I asked the author about her commitment to the subject and the journey she took to address so many open questions.

What separates this book from all of your work on this subject that preceded it? 

I consider the docuseries and the book to be my body of work. Boston Magazine is my home, and you should definitely read those [initial articles about the Waltham murders] as well, but if you’re just trying to take in my work, I would say the docuseries and the book were what I was working toward. I also did a piece with This American Life that was an important addendum, and then of course there’s my whole body of work and all of the articles that I published everywhere.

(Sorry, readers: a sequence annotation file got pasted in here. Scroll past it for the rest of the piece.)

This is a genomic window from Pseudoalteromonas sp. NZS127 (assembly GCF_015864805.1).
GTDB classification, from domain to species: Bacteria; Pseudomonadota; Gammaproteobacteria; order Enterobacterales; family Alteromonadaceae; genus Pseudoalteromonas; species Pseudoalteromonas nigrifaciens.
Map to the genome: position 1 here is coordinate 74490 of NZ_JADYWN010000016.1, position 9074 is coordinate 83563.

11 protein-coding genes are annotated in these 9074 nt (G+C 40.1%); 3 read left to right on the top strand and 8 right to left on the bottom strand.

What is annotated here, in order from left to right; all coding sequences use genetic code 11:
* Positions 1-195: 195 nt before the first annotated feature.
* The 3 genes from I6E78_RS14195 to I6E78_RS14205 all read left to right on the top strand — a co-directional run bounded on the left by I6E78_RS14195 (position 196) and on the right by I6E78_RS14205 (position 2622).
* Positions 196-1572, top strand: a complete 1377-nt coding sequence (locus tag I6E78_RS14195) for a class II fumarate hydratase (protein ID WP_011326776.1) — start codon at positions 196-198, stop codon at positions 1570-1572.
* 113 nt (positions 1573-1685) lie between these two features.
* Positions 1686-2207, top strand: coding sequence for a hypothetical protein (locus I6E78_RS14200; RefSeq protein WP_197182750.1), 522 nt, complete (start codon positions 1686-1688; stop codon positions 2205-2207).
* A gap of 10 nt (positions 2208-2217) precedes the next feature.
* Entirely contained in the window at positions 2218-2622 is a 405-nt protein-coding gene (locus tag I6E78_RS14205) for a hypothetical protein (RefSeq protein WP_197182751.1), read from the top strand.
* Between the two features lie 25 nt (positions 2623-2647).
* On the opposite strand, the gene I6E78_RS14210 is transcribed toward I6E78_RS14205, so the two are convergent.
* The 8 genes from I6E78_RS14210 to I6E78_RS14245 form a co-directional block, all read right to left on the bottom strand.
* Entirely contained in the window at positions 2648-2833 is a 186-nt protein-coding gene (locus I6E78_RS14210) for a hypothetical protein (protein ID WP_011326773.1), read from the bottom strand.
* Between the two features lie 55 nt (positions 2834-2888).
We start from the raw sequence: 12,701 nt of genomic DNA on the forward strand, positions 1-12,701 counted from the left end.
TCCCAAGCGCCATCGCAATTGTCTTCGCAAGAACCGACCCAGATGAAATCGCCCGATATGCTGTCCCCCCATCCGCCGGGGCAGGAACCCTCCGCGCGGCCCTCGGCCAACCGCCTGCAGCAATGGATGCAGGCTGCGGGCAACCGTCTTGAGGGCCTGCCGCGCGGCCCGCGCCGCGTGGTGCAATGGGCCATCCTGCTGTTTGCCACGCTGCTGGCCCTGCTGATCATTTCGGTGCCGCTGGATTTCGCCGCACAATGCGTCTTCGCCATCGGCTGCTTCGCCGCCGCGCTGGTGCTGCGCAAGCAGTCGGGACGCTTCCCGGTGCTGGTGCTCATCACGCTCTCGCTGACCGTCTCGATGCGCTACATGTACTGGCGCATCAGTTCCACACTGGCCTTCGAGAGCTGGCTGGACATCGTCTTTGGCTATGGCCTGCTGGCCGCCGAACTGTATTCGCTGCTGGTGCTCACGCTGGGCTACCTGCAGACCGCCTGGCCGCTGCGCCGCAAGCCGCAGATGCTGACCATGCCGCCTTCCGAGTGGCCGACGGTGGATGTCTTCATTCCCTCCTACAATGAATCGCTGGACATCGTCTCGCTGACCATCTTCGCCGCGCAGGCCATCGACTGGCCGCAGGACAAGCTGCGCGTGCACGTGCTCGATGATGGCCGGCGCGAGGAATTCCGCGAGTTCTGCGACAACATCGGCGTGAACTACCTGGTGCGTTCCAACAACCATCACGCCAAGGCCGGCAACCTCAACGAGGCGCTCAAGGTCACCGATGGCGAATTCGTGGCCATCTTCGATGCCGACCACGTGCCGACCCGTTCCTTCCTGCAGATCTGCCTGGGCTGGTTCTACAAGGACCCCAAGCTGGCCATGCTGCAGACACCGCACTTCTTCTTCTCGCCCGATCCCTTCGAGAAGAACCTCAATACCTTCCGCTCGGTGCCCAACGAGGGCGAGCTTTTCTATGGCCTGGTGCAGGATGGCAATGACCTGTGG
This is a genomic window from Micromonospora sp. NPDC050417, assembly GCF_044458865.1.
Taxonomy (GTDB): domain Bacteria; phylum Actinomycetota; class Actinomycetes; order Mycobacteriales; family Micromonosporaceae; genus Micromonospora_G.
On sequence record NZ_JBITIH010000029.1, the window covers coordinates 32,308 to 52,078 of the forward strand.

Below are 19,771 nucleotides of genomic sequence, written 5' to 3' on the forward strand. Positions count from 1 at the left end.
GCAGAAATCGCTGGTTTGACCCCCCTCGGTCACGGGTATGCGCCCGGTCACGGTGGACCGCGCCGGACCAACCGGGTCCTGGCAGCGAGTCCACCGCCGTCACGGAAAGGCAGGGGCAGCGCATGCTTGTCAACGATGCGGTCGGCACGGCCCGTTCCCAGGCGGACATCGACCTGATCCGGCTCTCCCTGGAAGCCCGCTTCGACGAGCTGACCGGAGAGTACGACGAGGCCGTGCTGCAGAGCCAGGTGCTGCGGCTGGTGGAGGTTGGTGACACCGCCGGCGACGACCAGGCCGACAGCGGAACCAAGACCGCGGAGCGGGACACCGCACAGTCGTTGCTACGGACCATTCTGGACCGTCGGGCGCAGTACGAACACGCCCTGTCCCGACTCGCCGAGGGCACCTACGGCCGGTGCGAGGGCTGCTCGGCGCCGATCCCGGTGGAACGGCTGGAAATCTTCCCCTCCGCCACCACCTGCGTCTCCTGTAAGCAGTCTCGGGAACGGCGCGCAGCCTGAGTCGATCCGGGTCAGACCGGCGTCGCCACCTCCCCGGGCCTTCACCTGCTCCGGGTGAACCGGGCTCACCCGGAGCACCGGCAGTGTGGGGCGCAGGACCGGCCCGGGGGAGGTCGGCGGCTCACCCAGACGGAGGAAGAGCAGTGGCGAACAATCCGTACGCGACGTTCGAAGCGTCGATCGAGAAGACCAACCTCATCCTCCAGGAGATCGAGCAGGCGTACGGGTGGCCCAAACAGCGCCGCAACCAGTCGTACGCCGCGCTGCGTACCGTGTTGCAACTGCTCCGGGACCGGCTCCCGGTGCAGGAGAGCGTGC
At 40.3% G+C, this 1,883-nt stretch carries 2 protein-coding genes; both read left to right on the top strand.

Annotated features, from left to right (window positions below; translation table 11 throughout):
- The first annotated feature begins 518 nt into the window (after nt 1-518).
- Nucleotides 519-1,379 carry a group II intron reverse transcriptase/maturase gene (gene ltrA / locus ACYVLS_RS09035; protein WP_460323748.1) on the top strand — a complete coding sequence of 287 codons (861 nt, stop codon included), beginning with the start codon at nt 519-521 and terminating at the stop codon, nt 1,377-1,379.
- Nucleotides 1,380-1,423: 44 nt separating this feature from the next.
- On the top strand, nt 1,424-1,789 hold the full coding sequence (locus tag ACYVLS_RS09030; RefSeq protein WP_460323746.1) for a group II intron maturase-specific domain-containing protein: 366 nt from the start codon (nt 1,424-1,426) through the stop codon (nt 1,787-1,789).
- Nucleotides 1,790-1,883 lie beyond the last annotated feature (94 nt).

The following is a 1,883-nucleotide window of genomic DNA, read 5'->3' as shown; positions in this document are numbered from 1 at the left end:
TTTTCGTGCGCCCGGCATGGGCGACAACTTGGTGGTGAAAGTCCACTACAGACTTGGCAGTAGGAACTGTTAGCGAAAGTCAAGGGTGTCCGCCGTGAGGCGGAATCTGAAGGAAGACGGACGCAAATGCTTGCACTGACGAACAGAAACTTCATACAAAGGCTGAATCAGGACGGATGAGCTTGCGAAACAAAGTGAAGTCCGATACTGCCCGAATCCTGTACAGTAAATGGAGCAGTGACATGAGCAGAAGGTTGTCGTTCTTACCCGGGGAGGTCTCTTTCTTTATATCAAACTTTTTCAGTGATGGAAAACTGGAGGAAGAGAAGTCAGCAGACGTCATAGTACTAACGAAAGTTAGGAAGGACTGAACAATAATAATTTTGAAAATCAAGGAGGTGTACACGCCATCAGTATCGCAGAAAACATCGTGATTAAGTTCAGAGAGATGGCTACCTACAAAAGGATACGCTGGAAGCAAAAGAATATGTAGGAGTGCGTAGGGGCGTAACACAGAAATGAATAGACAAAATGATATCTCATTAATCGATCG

What were the parts of the story that you and your editor decided really had to be part of the foundation of this book if people were going to be able to follow the whole saga?

[The publisher] Little A really gave me tremendous resources to go off and do this work, and then they offered fact-checking, which was really great. Even after getting the book deal, though, which I worked toward for a really long time, I was alone. There was so much more to the story than I knew I needed to get, and that’s why I ended up teaming up with [Hulu for] the docuseries. 

My initial murder collage [that’s seen in the documentary] was actually something that I made myself, and it wasn’t disorganized—it was sort of cards and a timeline that I would put in a big artist portfolio and carry around to meetings under my arm. Part of it was to get people to talk to me and to talk about the story.